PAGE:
As we approach the COP28 climate summit, starting in Dubai in late November, we provide here a concise update on the current state of remaining Amazon carbon reserves.
We present the newly updated version of NASA’s GEDI data1, which uses lasers aboard the International Space Station to provide cutting-edge estimates of aboveground biomass density on a global scale.
Here, we zoom in on the Amazon and take a first look at the newly updated data, which covers the time period of April 2019 – March 2023.2
This data, which is measured in megagrams of aboveground biomass per hectare (Mg/ha) at a 1-kilometer resolution, serves as our estimate for aboveground carbon reserves.
Figure 1 displays aboveground biomass across the Amazon biome. Note the highest carbon densities (indicated in bright yellow) are located in both the northeast Amazon and southwest Amazon.
Aboveground Biomass across the Amazon
Figure 2 also displays aboveground biomass across the Amazon biome, but this time with country boundaries and labels added.
Note that the peak biomass concentrations in the northeast Amazon include Suriname, French Guiana, and the northeast corner of Brazil. The peak biomass concentrations in the southwest Amazon are centered in southern Peru. Also note that many parts of Ecuador, Colombia, Venezuela, Guyana, Bolivia, Brazil and northern Peru have high carbon densities as well.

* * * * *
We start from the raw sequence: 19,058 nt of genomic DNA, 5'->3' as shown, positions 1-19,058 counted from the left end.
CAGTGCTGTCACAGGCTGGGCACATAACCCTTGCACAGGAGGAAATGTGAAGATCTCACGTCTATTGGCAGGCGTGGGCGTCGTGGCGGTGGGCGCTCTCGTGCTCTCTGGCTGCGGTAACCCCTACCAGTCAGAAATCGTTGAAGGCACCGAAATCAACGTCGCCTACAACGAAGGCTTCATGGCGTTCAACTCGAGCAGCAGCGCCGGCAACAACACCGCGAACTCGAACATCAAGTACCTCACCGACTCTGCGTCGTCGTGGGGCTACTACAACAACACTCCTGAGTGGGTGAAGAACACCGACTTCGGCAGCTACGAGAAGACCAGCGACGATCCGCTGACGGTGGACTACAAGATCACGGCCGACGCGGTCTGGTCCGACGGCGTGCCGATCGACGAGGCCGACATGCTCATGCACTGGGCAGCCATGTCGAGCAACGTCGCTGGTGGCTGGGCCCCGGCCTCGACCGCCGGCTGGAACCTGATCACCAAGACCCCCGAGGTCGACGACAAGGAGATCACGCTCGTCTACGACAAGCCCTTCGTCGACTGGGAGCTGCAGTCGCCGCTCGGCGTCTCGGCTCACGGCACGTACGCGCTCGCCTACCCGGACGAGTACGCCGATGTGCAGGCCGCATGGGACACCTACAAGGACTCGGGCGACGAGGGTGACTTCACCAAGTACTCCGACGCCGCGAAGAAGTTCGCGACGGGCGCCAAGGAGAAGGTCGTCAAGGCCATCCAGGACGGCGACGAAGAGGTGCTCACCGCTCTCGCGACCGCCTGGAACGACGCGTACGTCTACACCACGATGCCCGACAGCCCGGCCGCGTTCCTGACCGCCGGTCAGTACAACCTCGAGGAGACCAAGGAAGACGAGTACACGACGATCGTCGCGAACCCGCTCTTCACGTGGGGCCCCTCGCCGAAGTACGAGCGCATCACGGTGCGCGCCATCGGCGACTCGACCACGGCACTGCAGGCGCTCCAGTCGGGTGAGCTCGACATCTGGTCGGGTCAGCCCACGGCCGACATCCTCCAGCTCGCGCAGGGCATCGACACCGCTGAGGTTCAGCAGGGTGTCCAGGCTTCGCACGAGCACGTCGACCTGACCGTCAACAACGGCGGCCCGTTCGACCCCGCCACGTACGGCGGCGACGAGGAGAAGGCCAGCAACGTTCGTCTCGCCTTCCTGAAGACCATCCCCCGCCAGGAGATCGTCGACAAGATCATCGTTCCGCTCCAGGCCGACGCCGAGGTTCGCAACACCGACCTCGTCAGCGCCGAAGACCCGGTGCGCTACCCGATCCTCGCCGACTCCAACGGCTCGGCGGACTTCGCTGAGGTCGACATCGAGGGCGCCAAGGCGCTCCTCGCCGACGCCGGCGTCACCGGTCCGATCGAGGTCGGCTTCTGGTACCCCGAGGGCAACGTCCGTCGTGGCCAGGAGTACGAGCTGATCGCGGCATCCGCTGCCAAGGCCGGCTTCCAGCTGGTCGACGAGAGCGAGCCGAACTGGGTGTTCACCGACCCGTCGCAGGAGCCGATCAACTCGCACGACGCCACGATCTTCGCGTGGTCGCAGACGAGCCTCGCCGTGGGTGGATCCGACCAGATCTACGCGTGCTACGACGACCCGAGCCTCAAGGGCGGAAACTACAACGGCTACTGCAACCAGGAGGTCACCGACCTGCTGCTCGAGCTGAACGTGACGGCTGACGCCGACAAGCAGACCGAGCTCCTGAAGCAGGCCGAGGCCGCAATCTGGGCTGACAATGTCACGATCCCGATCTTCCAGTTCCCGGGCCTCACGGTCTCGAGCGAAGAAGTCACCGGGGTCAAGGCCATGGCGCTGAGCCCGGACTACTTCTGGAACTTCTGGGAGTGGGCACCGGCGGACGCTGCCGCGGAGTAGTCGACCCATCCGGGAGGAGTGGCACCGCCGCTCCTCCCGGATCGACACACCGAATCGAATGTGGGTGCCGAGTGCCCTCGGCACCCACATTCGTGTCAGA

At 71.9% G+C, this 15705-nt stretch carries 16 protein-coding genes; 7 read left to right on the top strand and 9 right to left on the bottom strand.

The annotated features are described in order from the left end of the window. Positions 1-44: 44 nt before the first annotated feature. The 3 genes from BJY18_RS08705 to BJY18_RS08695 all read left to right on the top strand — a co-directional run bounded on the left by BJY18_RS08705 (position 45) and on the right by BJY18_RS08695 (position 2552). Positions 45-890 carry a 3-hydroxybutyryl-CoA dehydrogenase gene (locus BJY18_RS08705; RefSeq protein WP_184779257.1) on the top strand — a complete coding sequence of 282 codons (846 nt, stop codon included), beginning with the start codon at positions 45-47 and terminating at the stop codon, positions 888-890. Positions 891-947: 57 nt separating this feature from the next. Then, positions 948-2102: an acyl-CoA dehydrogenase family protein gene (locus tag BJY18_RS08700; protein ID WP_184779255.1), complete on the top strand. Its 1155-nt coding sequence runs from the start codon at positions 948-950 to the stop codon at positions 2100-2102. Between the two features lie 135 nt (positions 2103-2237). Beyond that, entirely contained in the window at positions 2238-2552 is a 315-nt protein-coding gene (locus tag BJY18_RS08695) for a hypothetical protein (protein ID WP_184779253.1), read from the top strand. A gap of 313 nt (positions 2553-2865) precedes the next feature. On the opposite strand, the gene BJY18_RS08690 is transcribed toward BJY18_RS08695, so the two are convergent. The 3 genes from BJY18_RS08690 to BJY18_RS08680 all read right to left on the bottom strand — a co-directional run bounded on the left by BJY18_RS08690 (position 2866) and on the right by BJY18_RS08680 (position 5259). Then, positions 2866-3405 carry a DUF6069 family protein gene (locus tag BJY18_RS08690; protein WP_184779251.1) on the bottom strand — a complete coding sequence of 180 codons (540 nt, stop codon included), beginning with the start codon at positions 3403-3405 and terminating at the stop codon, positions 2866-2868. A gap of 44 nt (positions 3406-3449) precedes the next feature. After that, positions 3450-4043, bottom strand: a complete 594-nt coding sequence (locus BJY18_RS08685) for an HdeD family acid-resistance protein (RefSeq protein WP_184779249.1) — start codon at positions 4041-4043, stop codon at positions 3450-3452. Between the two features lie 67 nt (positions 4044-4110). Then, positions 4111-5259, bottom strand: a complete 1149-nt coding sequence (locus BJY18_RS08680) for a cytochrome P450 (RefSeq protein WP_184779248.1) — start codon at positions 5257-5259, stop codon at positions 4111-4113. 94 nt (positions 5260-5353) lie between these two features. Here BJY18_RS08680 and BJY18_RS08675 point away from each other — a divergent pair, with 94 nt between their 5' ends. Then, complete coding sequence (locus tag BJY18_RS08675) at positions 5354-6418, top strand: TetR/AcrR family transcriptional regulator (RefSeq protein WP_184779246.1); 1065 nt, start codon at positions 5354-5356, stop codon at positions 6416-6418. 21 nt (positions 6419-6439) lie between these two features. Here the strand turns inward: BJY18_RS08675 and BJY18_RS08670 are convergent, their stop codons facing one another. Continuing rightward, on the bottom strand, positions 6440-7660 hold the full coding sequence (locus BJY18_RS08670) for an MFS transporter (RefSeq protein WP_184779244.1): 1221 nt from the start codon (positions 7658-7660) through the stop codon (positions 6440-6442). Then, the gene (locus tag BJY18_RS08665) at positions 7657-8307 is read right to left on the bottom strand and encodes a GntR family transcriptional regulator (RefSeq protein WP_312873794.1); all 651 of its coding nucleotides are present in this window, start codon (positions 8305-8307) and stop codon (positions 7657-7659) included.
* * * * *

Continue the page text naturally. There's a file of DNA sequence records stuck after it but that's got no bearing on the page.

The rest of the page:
We calculated over 78 billion metric tons of aboveground biomass across the Amazon biome (78,184,161,090 metric tons to be exact). Using a general assumption that 48% of this biomass is carbon3, we estimate over 37 billion metric tons of carbon across the Amazon (37,528,397,323 metric tons).
Note that these totals are likely underestimates given that the laser-based data has not yet achieved full coverage across the Amazon (that is, there are many areas where the lasers have not yet recorded data, leaving visible blanks in the maps above).
This is consistent with a previous study based on another independent dataset, where we estimated 6.7 billion metric tons of carbon in the Peruvian Amazon as of 2013 (MAAP #148). The current GEDI data estimates at least 5.3 billion metric tons in the Peruvian Amazon.
In a previous report, we showed that the Brazilian Amazon has become a net carbon source, whereas the total Amazon is still a net carbon sink (MAAP #144). Our current report goes one step further in terms of showing just how much carbon is left in that sink.
1GEDI L4B Gridded Aboveground Biomass Density, Version 2.1. https://daac.ornl.gov/cgi-bin/dsviewer.pl?ds_id=2299
2Note that we previously reported on the initial data release, which covered the time period of April 2019 – August 2021 (see MAAP #160).
3Domke et al (2022) How Much Carbon is in Tree Biomass?. USDA/Forest Service.
This work was supported by NORAD (Norwegian Agency for Development Cooperation) and ICFC (International Conservation Fund of Canada).
Mamani N, Finer M, Ariñez A (2022) Amazon Carbon Update, based on NASA’s GEDI Mission. MAAP: 199.Download PDF of this article